|Hassan Nasrallah, Hizbullah leader, addresses the faithful |
from a hidden (and secure) location, August 2012 [Image Source]
Things like this matter of explosions in rural villages that have the grim misfortune of being occupied by the Hizbullah terrorist forces.
In the early morning of 17 December, a loud explosion was heard in the town of Tair Harfa in southern Lebanon... 2.5 kilometers from the Israeli border. Lebanese media did not report any injuries, and this was confirmed by the mayor of Tair Harfa... The explosion occurred in a munitions depot belonging to Hizbullah. The building where the munitions were stored is located on the outskirts of the town near residential dwellings. There is a school about 300 meters from the munitions depot. Immediately following the explosion, dozens of Hizbullah men sealed off the area and proceeded to erase all evidence of the incident, flattening the warehouse and removing what was left of the arms and explosives that had been stored there. UNIFIL soldiers arrived in the area, but access to the actual site of the blast was blocked by Hizbullah. Lebanese army soldiers were also denied access to the site. This is the fourth explosion that has occurred in the last few years in Hizbullah munitions depots in South Lebanon... UN Security Council Resolution 1701... calls for the disarmament of the Hizbullah and prohibits the storage of arms near the border with Israel. The Hizbullah's military network in southern Lebanon includes munitions depots as well as military outposts. Most of the military infrastructure is located in populated areas, in dozens of Shiite villages in the south... The arms, missiles and explosives are stored near residential homes and other civilian buildings such as schools and mosques. Hizbullah is endangering innocent Lebanese civilians, in order to conceal its military activity in southern Lebanon, in direct contravention of UN Resolution 1701.The presence of Iran-funded and Iran-inspired Hizbullah is hardly new. A bevy of UN conventions, multilateral agreements and Lebanese undertakings mean nothing if we are thinking of disarmament and supervision (the UN's soldiers are told by the Hizbullah that they can't look in - and no one does anything about it). When Hizbullah decides it's time to open fire, there will be war, and Israel - which cannot absorb the mass damage that will follow from the firing of even parts of the vast Hizbullah arsenal of south-pointing rockets (an astounding 50,000 of them, according to a report this week) will have no military or political option other than to deliver devastation to the places from which Hizbullah is firing.
Experience tells us no one in the international news media is going to pay any attention to yet another series of Arab-on-Arab attacks. They will rouse themselves only when Hizbullah's well-entrenched and armed-up-the-wazoo irregulars open fire on Israel villages, towns and cities whereupon Israel will hit back. [more]
Israel's preoccupation with the existential threat that Hizbullah poses is not widely shared in Europe. Here's an extract from a long analysis published in the New York Times this past August:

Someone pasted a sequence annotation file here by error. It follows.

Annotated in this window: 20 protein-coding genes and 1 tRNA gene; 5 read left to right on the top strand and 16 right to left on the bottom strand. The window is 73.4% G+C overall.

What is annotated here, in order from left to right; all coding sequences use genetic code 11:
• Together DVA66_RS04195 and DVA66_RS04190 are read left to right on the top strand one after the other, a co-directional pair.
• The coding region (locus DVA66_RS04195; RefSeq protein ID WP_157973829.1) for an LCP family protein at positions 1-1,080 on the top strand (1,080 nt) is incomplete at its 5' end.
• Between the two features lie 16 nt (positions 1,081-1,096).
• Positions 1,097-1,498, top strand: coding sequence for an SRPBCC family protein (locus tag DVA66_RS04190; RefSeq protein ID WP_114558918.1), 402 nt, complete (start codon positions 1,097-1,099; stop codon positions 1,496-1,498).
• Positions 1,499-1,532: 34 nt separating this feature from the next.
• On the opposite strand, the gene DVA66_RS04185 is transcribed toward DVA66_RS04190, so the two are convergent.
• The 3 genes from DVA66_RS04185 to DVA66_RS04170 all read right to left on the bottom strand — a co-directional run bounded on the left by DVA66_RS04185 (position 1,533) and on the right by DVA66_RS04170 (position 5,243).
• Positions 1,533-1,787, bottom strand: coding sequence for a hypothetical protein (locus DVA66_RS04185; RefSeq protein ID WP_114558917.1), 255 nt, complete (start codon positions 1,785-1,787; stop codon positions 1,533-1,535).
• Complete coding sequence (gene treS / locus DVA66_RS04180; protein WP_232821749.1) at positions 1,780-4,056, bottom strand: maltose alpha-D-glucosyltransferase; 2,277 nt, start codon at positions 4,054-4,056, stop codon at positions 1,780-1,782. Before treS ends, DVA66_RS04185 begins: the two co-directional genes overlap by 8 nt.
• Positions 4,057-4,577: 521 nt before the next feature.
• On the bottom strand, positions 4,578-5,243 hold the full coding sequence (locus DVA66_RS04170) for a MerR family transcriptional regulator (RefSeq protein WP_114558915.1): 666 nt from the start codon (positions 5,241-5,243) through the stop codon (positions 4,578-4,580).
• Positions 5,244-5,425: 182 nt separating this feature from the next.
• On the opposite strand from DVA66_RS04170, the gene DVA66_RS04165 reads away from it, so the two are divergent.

Washington and Jerusalem insist that Hezbollah is an Iranian-backed terrorist organization with bloody hands, and that it is working closely with Tehran to train, arm and finance the Syrian military’s lethal repression of the uprising there. Yet, the European Union continues to treat it foremost as a Lebanese political and social movement... Israeli and American officials have attributed the Bulgarian bus bombing [July 2012] that killed six people, including five Israeli tourists, to Hezbollah and Iran... While the group is believed to operate all over the Continent, Germany is a center of activity, with 950 members and supporters last year, up from 900 in 2010 [according to] Germany’s domestic intelligence agency said in its annual threat report... Hezbollah has maintained a low profile in Europe since the attacks of Sept. 11, 2001, quietly holding meetings and raising money that goes to Lebanon, where officials use it for an array of activities — building schools and clinics, delivering social services and, Western intelligence agencies say, carrying out terrorist attacks. European security services keep tabs on the group’s political supporters, but experts say they are ineffective when it comes to tracking the sleeper cells that pose the most danger... The European Union’s unwillingness to place the group on its list of terrorist organizations is also complicating the West’s efforts to deal with the Bulgarian bus bombing and the Syrian conflict... Experts question how effectively European police officials are keeping track of the kind of serious, well-trained operatives capable of staging attacks versus counting up donors to funds for orphans of suicide bombers. “I don’t believe that they are able to monitor Hezbollah activities because Hezbollah is such a professional player,” said Guido Steinberg, an expert on terrorism with the German Institute for International and Security Affairs. “The supporters that march the streets with a Hezbollah flag are not a threat to national security,” Mr. Ritzmann said. “We’re more concerned with small groups — a car dealer, a grocer, or whatever, who operate in a traditional way like a sleeper cell would operate”... The perception gap across the Atlantic is so great that American officials sound more concerned about the threat posed by Hezbollah to Europe than the Europeans themselves. “We assess that Hezbollah could attack in Europe or elsewhere at any time with little or no warning,” said Daniel Benjamin, the State Department’s counterterrorism coordinator... Some experts say that security officials on the Continent are resistant to blacklisting the group because they seem to see a tacit détente, where Hezbollah does not stage attacks and European law enforcement officials do not interfere with its fund-raising and organizational work... “There’s a fear of attracting Hezbollah’s ire and eventually inviting Hezbollah operations in their own countries,” said Bruce Hoffman, a professor of security studies at Georgetown and a terrorism expert. “Why pick up a rock and see what’s under it?” he asked.Here in Israel, keeping your head in the sand is seen as an unbearably expensive option.